Cyclamen Wildflowers, a Protected Species, at Israel’s Ramat Handaiv

Cyclamen Wildflowers photographed by Jeffrey Zablow in  Ramat Hanadiv, Israel

November in Ramat Handaiv, Israel and I am once again working trails at the reserve, searching for butterflies. Once again I am startled to come upon wildflowers that I’ve never seen before.

Yes, Cyclamens are known to me as flowering plants that are offered in flower shops and garden centers. It seems to me that they have been purchasable in the last 10 years? But these were not Johnny’s Garden Center offerings, these were wildflowers. The first I’ve ever seen in habitat.

So of course I stopped and marvelled and debated: Should I or shouldn’t I work to get a good image of these sweet treats? As almost all of you know, I reliably lose that cranial debate when the wildflowers are eye candy. These were so.

So esthetes all, Cyclamens. There was another population of Cyclamens that morning at Ramat Hanadiv.  They were pink ones, and neither attracted butterflies.

Footnote: None of the numerous Cyclamen plants that I saw showed any damage. None were eaten or tasted by herbivores. Does anyone have an explanation?



Sachem Skipper Butterfly at Eastern Neck National Wildlife Refuge’s Butterfly Garden

Skipper Butterfly photographed by Jeffrey Zablow in  Eastern Neck National Wildlife refuge, MD

On the lookout for Swallowtails, Fritillaries, Vanessa (Red Admirals & Painted Ladies), etc., I was doing what I usually do, avoiding the smaller, quicker and especially difficult to identify Skippers (Hespertinae).

Skippers are of many species, many species that closely resemble one another. Distinct species that have no difficulty identifying their genetic material or mates, but present real challenge to those of us who, field guide in hand, attempt to identify them. Fiery, Black Dash, Sachem, Long Dash, Peck’s or Hobomok? Perry Mason would have too much fun cross examining someone who testified that a Sachem did it!

So unless we are joined by authoritative NABA or Xerces folks, our female here is a Atalopedes CampestrisShe joined me as I worked the Eastern Neck National Wildlife Refuge‘s Butterfly Garden, but didn’t stay long though. My approach interrupted her brief stop to rest. All on a mid-August morning.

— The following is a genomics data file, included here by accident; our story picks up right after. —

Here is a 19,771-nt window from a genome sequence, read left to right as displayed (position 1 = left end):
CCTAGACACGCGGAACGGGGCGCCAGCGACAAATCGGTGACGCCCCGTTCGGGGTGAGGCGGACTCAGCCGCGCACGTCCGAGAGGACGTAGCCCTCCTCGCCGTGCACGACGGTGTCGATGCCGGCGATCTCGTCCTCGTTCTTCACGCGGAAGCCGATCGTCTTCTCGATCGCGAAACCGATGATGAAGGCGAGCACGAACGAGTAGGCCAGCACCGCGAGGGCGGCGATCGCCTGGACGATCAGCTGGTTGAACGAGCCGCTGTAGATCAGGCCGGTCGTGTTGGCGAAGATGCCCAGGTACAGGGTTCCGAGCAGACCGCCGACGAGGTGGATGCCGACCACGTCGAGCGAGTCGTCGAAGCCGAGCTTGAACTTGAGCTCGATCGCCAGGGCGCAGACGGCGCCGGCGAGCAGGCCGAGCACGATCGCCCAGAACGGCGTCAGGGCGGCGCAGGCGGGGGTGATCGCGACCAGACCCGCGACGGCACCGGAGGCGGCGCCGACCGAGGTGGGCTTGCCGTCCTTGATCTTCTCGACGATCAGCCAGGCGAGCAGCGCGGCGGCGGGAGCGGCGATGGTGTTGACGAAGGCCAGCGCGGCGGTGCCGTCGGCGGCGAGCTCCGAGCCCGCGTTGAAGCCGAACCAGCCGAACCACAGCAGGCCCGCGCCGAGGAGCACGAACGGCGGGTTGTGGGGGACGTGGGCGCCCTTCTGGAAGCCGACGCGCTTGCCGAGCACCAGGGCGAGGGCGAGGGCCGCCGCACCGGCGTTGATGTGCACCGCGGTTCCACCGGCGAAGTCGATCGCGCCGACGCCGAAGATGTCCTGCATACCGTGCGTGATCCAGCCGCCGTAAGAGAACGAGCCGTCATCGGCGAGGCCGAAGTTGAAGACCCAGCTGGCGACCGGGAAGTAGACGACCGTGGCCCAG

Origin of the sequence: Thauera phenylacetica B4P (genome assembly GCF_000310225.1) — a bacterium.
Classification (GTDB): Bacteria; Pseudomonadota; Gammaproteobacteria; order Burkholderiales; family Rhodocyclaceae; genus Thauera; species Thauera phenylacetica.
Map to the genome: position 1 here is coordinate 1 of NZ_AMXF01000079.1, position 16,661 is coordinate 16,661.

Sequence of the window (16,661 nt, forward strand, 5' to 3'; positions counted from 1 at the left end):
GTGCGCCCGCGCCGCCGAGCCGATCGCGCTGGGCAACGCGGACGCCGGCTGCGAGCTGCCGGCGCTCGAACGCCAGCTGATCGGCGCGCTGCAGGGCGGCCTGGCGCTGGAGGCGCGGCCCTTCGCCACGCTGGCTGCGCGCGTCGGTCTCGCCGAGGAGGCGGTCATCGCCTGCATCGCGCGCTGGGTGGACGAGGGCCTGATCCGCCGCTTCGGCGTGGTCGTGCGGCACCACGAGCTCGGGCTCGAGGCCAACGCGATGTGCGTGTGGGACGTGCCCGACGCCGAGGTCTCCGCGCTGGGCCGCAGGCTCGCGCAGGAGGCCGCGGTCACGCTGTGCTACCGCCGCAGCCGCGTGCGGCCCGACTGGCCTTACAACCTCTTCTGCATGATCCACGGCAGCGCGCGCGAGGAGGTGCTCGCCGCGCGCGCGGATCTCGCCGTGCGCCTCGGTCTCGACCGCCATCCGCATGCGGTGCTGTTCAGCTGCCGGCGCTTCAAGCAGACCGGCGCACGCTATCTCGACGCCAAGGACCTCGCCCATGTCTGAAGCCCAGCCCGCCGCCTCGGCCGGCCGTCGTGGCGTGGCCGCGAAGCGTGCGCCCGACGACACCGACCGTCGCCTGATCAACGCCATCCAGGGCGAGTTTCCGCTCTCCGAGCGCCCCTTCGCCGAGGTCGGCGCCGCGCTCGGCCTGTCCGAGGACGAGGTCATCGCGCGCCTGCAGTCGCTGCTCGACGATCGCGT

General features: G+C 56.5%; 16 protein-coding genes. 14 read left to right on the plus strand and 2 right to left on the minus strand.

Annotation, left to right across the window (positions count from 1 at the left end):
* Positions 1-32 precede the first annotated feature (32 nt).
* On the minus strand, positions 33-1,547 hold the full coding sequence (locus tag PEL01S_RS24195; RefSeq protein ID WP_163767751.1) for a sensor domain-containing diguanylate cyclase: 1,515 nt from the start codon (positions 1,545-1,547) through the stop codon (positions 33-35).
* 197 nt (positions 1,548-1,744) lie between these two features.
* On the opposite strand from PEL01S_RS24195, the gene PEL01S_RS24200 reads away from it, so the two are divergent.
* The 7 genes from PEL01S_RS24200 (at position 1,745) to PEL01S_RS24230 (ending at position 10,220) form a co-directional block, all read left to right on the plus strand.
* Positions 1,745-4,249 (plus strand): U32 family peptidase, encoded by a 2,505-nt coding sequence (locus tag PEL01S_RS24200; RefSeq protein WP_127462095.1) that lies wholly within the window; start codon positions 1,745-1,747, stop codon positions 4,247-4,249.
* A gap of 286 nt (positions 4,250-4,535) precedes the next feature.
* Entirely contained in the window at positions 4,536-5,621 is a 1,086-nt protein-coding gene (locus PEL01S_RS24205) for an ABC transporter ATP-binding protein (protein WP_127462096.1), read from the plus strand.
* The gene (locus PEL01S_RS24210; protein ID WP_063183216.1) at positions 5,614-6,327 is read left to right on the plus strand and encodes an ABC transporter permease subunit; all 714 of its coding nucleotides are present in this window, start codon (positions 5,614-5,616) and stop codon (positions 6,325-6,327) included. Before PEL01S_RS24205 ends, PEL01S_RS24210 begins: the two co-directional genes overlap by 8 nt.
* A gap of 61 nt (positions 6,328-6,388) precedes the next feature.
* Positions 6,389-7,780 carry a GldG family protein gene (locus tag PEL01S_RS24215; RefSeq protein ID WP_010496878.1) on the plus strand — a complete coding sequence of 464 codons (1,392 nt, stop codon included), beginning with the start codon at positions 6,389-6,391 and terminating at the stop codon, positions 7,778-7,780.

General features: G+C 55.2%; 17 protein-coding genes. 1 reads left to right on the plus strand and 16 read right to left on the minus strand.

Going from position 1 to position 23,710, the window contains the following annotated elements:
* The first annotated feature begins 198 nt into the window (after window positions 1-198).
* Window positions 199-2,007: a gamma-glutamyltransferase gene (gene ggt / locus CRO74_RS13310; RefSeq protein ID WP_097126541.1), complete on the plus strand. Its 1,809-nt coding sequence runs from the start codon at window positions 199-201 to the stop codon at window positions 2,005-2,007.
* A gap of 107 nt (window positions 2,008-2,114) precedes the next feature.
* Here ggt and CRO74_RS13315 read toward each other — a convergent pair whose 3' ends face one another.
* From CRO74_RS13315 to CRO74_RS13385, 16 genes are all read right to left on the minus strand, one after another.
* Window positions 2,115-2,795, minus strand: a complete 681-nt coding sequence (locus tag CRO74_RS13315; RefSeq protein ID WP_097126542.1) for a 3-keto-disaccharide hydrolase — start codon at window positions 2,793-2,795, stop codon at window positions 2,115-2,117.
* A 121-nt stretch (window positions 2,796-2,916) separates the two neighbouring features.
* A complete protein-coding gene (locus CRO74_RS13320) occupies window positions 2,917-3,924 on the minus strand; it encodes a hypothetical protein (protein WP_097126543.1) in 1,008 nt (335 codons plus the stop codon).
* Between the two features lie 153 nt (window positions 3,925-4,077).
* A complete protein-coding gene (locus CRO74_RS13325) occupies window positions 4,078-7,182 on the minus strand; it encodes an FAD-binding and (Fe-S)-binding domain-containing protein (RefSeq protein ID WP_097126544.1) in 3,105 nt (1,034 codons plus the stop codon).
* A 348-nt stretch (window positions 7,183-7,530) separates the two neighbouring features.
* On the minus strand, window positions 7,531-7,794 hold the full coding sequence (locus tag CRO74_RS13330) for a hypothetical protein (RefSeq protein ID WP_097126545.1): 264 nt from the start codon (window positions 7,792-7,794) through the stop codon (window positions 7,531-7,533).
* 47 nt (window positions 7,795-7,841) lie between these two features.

Skippers are all about what the yelling is about. Their diversity is real, with hundreds of species of butterflies in the U.S. All, including this one, count. All, including those like this one, must remain here and about.


Argiope Spider a Grasshopper Caught in the Silky Protein Thread of its Web

Black and Yellow Argiope Spider photographed by Jeffrey Zablow in Raystown Lake, PA

Meadows in the northeastern U.S. are generally barren in March through May. Late May through June brings quick growth of meadow plants and grasses. July finds these meadows with growth as tall as 3 feet high. Photographing summer butterflies is a rewarding experience. The monarchs, fritillaries, sulphurs, coppers and the list goes on and on.

August comes with footnotes. Consider the usual party poopers: ticks, mosquitoes, deer flies and horse flies. What a gallery of rogues! A whole industry of commercial sprays and ointments are available to keep them from feeding on us!

To this August list we add yet another meadow possibility. You follow a Monarch or an Aphrodite fritillary, working to get a good image of its vivid form. It flies from trail’s edge into the nearby meadow. You follow it. A short distance into the tall wildflowers, and “Uggggh!,” you are covered in spiderweb! No matter how many times that has happened to me, in an instant I  revert to the boy in me, dreading that the giant Argiopoe aurantia AKA Black and yellow argiope spider is somewhere on my face, neck or clothing.